On the shelf of Hollis Mason — the original Nite Owl, turned car mechanic — are three books: his memoirs, Under the Hood; Automobile Maintenance; and Philip Wylie’s 1930 novel, Gladiator, which many argue is the original inspiration for Superman.
I didn’t catch the Gladiator reference in my first, pre-Google reading of Watchmen, decades ago, but my recent re-reading spurred me to move my copy of Gladiator to the front of my reading queue.
Reading Gladiator now, as someone who takes Superman for granted, is an almost disorienting experience; it’s almost as if Siegel and Shuster took Wylie’s work and surgically removed, even inverted, all of its dark, lost generation irony.
In Gladiator, the protagonist, Hugo Danner, is born in a small town in the Midwest — Indian Creek, Colorado — but his parents are a hen-pecked local college biology professor and an obsessively religious shrew of a woman — more backward and small-minded than salt of the earth.
Danner leaps across a river, jumps fifty feet straight up, lifts a cannon overhead with one arm, kills a shark by ripping its jaws apart, fells a charging bull with a fist between the eyes, and lifts a car by its bumper and turns it around in the road. “All of these were, in 1930, fresh and new and very exciting to read about,” Wylie’s biographer notes — but even though Superman goes on to do all of these things, the tone of Wylie’s novel couldn’t be further from a four-color comic book. When Danner joins the French Foreign Legion at the start of the Great War — which certainly sounds romantic, doesn’t it? — he ends up killing German soldiers. Many, many German soldiers. When his friend dies in an artillery barrage that he survives, he goes into a berserk rage and tears apart his enemies with his bare hands. It feels like digging his hands into warm cow manure.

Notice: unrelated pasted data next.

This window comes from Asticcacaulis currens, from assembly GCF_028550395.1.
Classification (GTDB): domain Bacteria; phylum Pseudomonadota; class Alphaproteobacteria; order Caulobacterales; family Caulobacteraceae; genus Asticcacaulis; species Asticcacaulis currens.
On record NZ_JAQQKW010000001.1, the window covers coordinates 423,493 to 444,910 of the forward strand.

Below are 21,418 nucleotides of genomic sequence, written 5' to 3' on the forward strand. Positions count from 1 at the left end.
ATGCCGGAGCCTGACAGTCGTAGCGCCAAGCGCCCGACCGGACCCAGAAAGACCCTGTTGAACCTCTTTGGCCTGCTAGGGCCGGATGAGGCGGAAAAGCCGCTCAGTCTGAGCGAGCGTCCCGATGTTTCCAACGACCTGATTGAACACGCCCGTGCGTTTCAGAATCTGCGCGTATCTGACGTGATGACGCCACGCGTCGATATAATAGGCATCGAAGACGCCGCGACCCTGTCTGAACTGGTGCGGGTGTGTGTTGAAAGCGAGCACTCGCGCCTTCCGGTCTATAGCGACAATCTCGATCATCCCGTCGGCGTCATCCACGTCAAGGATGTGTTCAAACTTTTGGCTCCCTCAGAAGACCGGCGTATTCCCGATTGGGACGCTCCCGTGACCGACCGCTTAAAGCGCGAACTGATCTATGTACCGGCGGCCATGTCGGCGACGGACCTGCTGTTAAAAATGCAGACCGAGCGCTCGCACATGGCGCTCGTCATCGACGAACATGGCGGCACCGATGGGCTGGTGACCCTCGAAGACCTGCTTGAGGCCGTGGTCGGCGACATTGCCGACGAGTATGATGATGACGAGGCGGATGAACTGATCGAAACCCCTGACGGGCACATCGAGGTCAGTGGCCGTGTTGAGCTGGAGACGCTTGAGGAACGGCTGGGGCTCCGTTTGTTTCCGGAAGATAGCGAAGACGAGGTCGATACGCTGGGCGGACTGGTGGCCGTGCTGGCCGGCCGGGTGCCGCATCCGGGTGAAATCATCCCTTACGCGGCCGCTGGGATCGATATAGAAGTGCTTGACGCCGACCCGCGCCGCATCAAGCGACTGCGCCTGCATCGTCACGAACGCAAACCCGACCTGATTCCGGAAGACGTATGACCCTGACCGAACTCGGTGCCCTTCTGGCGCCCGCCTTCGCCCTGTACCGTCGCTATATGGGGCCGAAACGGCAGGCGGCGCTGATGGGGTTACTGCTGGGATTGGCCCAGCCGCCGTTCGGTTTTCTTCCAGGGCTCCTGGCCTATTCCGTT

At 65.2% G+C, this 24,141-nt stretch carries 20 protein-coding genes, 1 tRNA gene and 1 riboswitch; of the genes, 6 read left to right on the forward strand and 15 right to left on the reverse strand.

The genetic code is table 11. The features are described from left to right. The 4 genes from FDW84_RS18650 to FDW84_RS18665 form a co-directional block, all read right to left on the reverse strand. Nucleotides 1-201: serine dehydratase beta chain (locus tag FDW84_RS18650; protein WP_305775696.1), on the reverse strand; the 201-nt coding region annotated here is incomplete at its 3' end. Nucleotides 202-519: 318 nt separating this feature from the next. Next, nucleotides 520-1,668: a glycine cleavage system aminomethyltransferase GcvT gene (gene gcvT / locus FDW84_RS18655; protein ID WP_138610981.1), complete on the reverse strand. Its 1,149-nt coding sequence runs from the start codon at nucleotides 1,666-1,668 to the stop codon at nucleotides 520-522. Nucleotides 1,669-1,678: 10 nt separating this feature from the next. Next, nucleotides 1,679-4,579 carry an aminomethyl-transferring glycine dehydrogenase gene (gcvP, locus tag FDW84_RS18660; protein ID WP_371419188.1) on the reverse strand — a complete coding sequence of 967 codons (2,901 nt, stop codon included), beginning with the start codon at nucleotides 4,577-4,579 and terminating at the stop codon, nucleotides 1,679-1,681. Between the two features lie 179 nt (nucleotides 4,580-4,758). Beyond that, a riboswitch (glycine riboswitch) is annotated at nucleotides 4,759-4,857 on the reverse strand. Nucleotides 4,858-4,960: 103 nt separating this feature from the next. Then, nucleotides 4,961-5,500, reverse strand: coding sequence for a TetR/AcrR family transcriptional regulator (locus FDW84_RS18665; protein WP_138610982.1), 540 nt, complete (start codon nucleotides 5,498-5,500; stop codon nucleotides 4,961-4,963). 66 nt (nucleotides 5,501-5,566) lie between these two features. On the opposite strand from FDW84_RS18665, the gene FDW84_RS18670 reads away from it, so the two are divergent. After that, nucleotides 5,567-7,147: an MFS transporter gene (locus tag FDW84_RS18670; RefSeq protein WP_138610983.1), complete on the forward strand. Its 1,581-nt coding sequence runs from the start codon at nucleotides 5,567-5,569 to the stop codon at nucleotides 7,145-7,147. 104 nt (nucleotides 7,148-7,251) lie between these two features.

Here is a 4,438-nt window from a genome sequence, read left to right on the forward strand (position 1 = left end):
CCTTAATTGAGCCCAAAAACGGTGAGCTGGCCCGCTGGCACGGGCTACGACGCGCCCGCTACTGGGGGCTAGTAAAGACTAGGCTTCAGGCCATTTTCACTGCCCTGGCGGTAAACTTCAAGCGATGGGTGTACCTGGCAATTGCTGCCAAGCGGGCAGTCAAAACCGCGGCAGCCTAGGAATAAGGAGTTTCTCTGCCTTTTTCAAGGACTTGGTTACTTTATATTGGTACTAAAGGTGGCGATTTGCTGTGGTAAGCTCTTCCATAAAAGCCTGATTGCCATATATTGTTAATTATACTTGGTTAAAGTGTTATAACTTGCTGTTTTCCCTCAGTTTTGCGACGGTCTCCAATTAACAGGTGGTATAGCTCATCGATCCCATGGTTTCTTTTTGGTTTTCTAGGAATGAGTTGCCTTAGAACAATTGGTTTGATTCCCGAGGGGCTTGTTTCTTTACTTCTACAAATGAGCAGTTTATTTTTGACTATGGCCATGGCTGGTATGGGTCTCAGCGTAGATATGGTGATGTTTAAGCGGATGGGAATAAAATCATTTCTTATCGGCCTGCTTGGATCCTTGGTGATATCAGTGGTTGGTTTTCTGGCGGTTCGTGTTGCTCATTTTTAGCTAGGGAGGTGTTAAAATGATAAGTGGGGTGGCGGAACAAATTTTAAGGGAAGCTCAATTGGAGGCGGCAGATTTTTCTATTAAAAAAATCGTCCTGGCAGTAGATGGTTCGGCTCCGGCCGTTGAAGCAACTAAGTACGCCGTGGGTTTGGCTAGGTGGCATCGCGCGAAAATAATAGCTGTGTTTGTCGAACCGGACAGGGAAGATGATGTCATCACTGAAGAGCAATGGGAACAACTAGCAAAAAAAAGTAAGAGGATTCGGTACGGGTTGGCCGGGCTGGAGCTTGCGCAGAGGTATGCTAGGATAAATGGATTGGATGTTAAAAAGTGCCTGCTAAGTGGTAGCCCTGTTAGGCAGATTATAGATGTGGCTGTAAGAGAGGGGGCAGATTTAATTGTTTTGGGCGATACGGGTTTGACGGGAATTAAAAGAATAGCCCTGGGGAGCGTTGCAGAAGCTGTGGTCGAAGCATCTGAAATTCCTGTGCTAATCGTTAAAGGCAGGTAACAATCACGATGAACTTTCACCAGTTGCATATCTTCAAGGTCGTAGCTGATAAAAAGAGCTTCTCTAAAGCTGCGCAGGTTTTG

Wylie’s original introduction to the Book League Monthly edition, from March 1930, makes it clear that Danner’s powers aren’t going to save the day:
A temperamental consciouness of material force brought Hugo Danner into being. The frustration of my own muscles by things, and the alarming superiority of machinery started the notion of a man who would be invincible. I gave him a name and planned random deeds for him. I let him tear down Brooklyn Bridge and lift a locomotive. Then I began to speculate about his future and it seemed to me that a human being thus equipped would be foredoomed to vulgar fame or to a life of fruitless destruction. He would share the isolation of geniuses and with them would learn the inflexibility of man’s slow evolution. To that extent Hugo became symbolic and Gladiator a satire. The rest was adventure and perhaps more of the book derives from the unliterary excitement of imagining such a life than from a studious juxtaposition of incidents to a theme.
Previous to the appearance of Gladiator, although not before its conception, I wrote Heavy Laden and Babes and Sucklings. Both ware realistic stories of people and places which I had known. The brief I held for realism convinces me less and less. Space is wide. Man is small. That he exists is romantic. The novelist now usurps the chair of the educator, the pulpit of the preacher, the columns of the journalist. Yet his original purpose of entertaining may have been his highest purpose.
Philip Wylie is a fascinating writer, who didn’t restrict himself to science fiction, but whose science fiction works were highly influential. In addition to Gladiator, which likely inspired Superman, he wrote The Savage Gentleman, which likely inspired Doc Savage, and When Worlds Collide, with Edwin Balmer, which inspired Alex Raymond’s comic strip, Flash Gordon.